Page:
A procedure for the simultaneous analysis of cell-wall polysaccharides, amides and aliphatic polyesters by transmission Fourier transform infrared microspectroscopy (FTIR) has been established for Arabidopsis petals. The combination of FTIR imaging with spectra derivatization revealed that petals, in contrast to other organs, have a characteristic chemical zoning with high amount of aliphatic compounds and esters in the lamina and of polysaccharides in the stalk of the petal. The hinge region of petals was particular rich in amides as well as in vibrations potentially associated with hemicellulose. In addition, a number of other distribution patterns have been identified. Analyses of mutants in cutin deposition confirmed that vibrations of aliphatic compounds and esters present in the lamina were largely associated with the cuticular polyester. Calculation of spectrotypes, including the standard deviation of intensities, allowed detailed comparison of the spectral features of various mutants. The spectrotypes not only revealed differences in the amount of polyesters in cutin mutants, but also changes in other compound classes. For example, in addition to the expected strong deficiencies in polyester content, the long-chain acyl CoA synthase 2 mutant showed increased intensities of vibrations in a wavelength range that is typical for polysaccharides. Identical spectral features were observed in quasimodo2, a cell-wall mutant of Arabidopsis with a defect in pectin formation that exhibits increased cellulose synthase activity. FTIR thus proved to be a convenient method for the identification and characterization of mutants affected in the deposition of cutin in petals.
Plant cells have a complex primary cell wall that consists of polysaccharides, such as cellulose, hemicellulose and pectin, and structural proteins (Cosgrove, 2005). In addition, secondary cell walls are further reinforced by the aromatic polymer lignin (Boerjan et al., 2003). Cell walls may also be impregnated by aliphatic polyesters, cutin and suberin, as well as their associated waxes (Jetter et al., 2006; Pollard et al., 2008). The composition of the extracellular matrix of plant cells depends on the organ, cell type and developmental stage of the plant (Pennell and Roberts, 1995).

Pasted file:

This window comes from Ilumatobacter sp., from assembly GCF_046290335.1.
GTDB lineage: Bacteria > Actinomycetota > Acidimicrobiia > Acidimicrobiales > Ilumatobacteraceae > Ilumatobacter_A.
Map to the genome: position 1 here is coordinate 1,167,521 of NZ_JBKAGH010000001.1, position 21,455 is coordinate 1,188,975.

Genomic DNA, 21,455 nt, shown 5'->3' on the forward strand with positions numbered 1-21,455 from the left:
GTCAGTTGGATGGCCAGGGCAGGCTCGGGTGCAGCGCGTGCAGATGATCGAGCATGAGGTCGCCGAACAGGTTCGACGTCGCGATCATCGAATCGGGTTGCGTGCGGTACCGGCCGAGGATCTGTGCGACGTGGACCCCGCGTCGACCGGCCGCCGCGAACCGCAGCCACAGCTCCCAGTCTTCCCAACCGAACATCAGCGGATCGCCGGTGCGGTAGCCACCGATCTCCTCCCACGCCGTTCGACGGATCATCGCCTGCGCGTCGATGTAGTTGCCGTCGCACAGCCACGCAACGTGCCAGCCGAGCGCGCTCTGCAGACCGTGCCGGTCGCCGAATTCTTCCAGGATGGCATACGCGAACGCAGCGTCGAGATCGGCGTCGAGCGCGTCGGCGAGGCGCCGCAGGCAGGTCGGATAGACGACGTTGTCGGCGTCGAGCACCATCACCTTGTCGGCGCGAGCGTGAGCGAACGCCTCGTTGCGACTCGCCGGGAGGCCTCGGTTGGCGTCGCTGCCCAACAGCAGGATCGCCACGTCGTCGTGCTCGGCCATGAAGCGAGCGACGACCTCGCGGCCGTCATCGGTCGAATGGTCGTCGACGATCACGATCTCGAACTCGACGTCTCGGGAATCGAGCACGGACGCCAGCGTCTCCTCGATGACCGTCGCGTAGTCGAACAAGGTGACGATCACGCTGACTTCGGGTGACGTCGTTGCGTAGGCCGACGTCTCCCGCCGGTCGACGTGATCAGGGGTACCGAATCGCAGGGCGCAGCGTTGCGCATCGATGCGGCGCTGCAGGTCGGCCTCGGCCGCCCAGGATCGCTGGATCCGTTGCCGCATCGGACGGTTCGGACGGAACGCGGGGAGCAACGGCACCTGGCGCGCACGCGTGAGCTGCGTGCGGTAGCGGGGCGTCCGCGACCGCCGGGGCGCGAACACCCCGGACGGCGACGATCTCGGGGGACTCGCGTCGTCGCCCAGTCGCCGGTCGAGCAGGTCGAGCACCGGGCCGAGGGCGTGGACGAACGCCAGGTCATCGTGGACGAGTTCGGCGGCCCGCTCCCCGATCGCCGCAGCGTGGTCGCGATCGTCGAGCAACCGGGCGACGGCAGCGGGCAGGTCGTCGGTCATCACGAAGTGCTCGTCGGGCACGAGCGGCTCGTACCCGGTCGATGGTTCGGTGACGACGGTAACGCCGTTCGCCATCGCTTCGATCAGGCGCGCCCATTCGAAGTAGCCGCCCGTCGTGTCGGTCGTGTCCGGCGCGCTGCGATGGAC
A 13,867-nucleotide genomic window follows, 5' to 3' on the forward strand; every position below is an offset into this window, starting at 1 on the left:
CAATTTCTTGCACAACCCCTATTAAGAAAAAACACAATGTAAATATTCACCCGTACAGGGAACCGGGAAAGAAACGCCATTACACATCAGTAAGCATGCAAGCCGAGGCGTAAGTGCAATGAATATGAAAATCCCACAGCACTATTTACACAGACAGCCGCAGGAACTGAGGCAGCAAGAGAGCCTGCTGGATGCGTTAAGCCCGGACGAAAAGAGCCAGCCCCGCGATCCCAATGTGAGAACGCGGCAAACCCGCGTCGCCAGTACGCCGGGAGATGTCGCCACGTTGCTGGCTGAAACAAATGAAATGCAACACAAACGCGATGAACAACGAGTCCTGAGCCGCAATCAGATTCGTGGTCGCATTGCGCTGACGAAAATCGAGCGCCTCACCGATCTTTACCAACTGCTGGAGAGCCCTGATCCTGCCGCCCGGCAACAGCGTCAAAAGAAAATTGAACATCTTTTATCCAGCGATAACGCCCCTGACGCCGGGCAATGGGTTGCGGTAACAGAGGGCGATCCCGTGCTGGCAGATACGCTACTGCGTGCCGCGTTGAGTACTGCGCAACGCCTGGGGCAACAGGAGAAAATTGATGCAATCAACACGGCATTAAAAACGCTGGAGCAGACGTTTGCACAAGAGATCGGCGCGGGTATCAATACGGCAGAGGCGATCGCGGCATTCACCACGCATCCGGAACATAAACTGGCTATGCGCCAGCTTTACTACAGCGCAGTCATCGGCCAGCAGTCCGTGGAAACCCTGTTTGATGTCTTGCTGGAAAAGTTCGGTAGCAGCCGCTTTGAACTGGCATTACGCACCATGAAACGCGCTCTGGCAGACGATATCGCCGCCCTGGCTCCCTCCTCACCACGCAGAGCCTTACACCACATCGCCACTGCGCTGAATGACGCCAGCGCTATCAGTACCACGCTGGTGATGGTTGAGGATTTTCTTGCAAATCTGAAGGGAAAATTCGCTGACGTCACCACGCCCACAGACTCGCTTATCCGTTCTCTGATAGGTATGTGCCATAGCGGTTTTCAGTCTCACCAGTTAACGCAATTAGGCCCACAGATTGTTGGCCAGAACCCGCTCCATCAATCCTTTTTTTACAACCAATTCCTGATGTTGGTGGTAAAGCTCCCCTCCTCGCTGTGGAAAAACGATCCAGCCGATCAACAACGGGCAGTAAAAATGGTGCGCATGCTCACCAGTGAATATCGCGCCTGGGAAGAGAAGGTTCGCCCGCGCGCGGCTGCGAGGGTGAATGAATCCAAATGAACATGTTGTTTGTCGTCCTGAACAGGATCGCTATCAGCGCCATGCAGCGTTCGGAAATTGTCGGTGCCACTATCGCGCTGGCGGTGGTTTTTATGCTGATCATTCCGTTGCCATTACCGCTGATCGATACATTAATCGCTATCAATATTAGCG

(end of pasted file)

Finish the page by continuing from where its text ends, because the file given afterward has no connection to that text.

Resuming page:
The epidermis of the shoot has a specialized extracellular matrix as the cuticle, which consists of soluble waxes and cutin, a polyester of mainly oxygenated fatty acids and glycerol, forms an interface with the aerial environment. The cuticle covers the organs and protrudes deep into the primary cell wall (Jeffree, 2006). Its formation is tightly regulated during cell expansion, and when the epidermal cells are no longer expanding, cutin is most likely further structurally modified (Suh et al., 2005). Understanding of the tri-dimensional structure of cutin, as well as its structural modifications during plant growth and development, is still elusive (Pollard et al., 2008). Although the cuticle has a tight association with the cell wall, potential relationships between the cuticle and cell-wall composition have not been investigated.
During the last decade, a number of Arabidopsis mutants have been identified that have an altered cutin amount and composition, and the corresponding gene functions in cutin biosynthesis have been characterized (Beisson et al., 2012). However, only recently has characterization of regulators of cutin biosynthesis provided molecular evidence that cutin formation is directly linked to cell-wall formation (Shi et al., 2011). In Arabidopsis, the SHINE1/WAX INDUCER1 (SHN1/WIN1) transcriptional regulator directly regulates a number of genes involved in cutin biosynthesis (Kannangara et al., 2007; Shi et al., 2011). Down-regulation of expression of all three SHN homologs altered the expression of genes involved in pec- tin modifications as well as extracellular matrix proteins (Shi et al., 2011). However, simultaneous characterization of polysaccharides, polyesters and proteins in muro by chemical and immunological methods has not been performed.